Faculty at the University of Illinois Springfield have been negotiating for a new contract. Talks have been going on more than a year, and they haven't even started talking about dollars.
Kristi Barnwell, an associate professor of history, is vice-president of UIS United Faculty and a participant in negotiations.
“Every year, the campus does an analysis of where our wages sit compared to other universities and campuses of similar size and profile, and every year, we come up well below the median for professors’ salaries at every rank," she says.
"So faculty here are, the last I checked, we were ranked 11th out of 14 comparable sort of small-size Midwestern universities. So we’re well below the median in terms of what faculty get paid…. We have faculty members who have been here for 10, 12, 15 years who are making in the mid-50s and haven’t seen any significant raises in 10 years.”
On administrative salaries:
“Our highest executive within the academic affairs is the office of the provost. Our interim provost is making $193,000 a year. Our chancellor, who is a vice-president of the U of I system and sort of the public representative on campus here, she makes $288,000 a year…. This is part of a national trend that we have seen is the growth of administration and the growth of administrative salaries comparable to actual resources dedicated to the main mission of the university, which is directed at education. Faculty salaries on this campus have been remaining stagnant for 10 years. In the meantime, administrative salaries have been sky-rocketing.”
On the university's system-wide 2017 wage increase, and why it doesn't apply to tenure-track professors:
“In December, President (Tim) Killeen sent out an email stating that there would be a mid-year wage program available to faculty and staff at the university unless their raises were governed by a contract. We don’t have a contract, because we’ve been negotiating for 18 months and are not near being done yet. So we’re not eligible, as tenure-track faculty, we’re not eligible for raises. That’s the university’s position. We sent an email in December asking if they would be willing to work with us to talk about applying that wage program to us, and then we sent a follow-up email in January. But they did not respond.”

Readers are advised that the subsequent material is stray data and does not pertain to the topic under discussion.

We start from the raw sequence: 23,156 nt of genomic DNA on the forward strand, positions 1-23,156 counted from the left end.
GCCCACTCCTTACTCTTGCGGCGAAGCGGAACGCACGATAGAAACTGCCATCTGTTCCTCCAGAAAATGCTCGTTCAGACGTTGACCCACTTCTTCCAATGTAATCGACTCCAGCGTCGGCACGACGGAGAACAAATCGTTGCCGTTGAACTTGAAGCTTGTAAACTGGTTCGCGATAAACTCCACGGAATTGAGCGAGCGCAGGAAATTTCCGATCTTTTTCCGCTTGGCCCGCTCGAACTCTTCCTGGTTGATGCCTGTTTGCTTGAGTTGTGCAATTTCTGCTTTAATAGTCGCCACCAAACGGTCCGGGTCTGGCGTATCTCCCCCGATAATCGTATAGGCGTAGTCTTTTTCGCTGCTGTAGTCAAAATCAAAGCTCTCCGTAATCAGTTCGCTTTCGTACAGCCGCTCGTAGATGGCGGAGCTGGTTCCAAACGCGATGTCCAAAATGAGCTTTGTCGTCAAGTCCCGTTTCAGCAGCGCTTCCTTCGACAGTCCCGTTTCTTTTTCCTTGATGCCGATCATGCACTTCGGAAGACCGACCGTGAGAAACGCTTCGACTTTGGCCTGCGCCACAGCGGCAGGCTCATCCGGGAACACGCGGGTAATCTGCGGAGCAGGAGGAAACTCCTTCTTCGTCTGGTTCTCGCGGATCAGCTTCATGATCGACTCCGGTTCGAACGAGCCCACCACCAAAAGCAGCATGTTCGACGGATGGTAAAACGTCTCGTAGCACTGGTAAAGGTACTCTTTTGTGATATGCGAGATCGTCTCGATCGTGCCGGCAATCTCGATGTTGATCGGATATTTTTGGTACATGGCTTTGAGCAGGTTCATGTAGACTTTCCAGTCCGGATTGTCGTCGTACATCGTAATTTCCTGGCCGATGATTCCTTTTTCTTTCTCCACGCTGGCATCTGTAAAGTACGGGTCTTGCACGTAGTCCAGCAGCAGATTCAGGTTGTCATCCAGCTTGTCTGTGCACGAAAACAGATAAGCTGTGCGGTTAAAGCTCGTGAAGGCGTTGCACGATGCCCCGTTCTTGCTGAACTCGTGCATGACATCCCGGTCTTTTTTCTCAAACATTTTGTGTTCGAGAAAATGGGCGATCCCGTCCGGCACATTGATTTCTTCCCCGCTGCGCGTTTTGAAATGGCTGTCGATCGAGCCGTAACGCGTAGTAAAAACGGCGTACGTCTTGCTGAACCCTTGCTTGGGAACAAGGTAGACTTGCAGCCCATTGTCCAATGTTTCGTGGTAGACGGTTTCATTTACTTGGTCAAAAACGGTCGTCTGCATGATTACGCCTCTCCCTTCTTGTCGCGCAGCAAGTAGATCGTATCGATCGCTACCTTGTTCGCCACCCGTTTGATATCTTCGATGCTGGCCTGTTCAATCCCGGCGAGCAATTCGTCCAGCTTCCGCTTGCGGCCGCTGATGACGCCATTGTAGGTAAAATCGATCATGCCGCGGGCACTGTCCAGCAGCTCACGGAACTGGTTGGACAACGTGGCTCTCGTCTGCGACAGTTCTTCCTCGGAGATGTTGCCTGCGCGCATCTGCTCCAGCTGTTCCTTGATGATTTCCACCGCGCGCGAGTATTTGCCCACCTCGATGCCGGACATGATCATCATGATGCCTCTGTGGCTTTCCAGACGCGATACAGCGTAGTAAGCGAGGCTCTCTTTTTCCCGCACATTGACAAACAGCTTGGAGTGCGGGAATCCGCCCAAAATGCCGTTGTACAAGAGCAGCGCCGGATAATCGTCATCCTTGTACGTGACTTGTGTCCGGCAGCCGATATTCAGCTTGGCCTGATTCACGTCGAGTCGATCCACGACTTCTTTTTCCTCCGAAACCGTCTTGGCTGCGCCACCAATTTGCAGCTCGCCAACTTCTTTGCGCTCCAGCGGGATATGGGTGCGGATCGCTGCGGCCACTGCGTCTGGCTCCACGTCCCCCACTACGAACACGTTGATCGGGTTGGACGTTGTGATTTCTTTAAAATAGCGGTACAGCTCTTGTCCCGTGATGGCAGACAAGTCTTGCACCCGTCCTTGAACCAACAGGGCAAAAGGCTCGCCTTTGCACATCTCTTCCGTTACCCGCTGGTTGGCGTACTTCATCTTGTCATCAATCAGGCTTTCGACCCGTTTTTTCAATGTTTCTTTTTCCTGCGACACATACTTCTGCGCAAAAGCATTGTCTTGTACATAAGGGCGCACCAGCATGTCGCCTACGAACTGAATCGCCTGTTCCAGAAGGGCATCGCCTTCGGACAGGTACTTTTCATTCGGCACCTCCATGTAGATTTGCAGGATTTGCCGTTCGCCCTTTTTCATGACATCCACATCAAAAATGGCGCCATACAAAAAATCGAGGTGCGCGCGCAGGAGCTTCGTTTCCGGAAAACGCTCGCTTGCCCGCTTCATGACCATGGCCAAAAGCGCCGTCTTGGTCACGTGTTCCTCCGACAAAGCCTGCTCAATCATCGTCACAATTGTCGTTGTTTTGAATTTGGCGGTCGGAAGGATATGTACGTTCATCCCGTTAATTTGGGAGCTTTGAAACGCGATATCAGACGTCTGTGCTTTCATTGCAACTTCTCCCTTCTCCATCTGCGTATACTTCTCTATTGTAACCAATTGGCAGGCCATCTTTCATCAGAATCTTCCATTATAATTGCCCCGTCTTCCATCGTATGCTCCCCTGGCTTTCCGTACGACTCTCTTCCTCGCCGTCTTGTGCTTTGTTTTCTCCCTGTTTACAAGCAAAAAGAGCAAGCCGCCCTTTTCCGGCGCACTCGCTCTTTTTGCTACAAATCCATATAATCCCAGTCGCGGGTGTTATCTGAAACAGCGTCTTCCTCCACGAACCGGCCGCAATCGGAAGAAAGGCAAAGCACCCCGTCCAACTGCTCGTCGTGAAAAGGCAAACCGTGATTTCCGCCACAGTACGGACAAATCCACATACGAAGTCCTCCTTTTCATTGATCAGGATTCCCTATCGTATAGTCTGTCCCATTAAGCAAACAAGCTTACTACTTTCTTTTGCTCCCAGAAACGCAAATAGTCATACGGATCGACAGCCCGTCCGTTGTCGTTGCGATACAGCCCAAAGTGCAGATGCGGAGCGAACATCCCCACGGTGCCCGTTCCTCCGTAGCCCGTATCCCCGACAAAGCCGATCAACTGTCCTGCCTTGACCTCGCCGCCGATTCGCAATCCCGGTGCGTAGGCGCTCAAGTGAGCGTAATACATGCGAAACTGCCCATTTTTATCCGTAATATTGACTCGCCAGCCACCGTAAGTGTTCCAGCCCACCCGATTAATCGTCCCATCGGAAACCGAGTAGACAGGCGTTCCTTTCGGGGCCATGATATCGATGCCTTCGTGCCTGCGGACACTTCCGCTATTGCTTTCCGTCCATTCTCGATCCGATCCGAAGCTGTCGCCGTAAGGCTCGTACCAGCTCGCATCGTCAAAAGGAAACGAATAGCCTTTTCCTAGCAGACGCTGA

On the role the state budget impasse plays in negotiations:
“They actually haven’t invoked the state budget impasse as a problem for negotiations. We haven’t even started talking economics. We’re talking about policies that have been the policies that we’ve been living under for decades, that we just want preserved in a contract."
On the history of faculty unions at UIS:
"Before UIS became a U of I school, we were Sangamon State University. And that campus was organized under the University Professionals of Illinois, UPI No. 4100. And they had a contract that was supposed to go through '96-’97 academic school year. But that year is when they were folded into the U of I system. The union was disbanded, and the terms and conditions of our employment were turned into a faculty personnel policy that guides how we’re appointed, who serves on what committees, sort of determines our day to day life within the university. So really what we’ve been trying to do is preserve those policies, which came out originally of a contract from 20 years ago. We’re not asking for all kinds of new and amazing things; we’re asking for the preservation of these policies that were well-established since the last contract in the 1990s.”
On the frustrating pace of negotiations:
“The chancellor has said over and over again that she wants this contract done soon. But her team of negotiators does not seem to be pressing on that issue, or does not seem to be moving forward. We’re getting frustrated with papers getting ‘lost’ across the table…. It seems needlessly complicated to just get dates on the calendar.”
On the faculty members who are getting raises:
“We are really excited that non-tenure track faculty are getting a raise. They’re not organized, so they’re not under a contract.”
In response to our inquiries, university spokesperson Derek Schnapp emailed this statement:“The university administration is anxious to get a contract agreement just as faculty members are. Any time you craft a first contract with a newly formed union, negotiations take considerable time. It is the university's practice to negotiate with all unions at the bargaining table rather than through the media, as we believe this is most conducive to constructive, good faith collective bargaining.”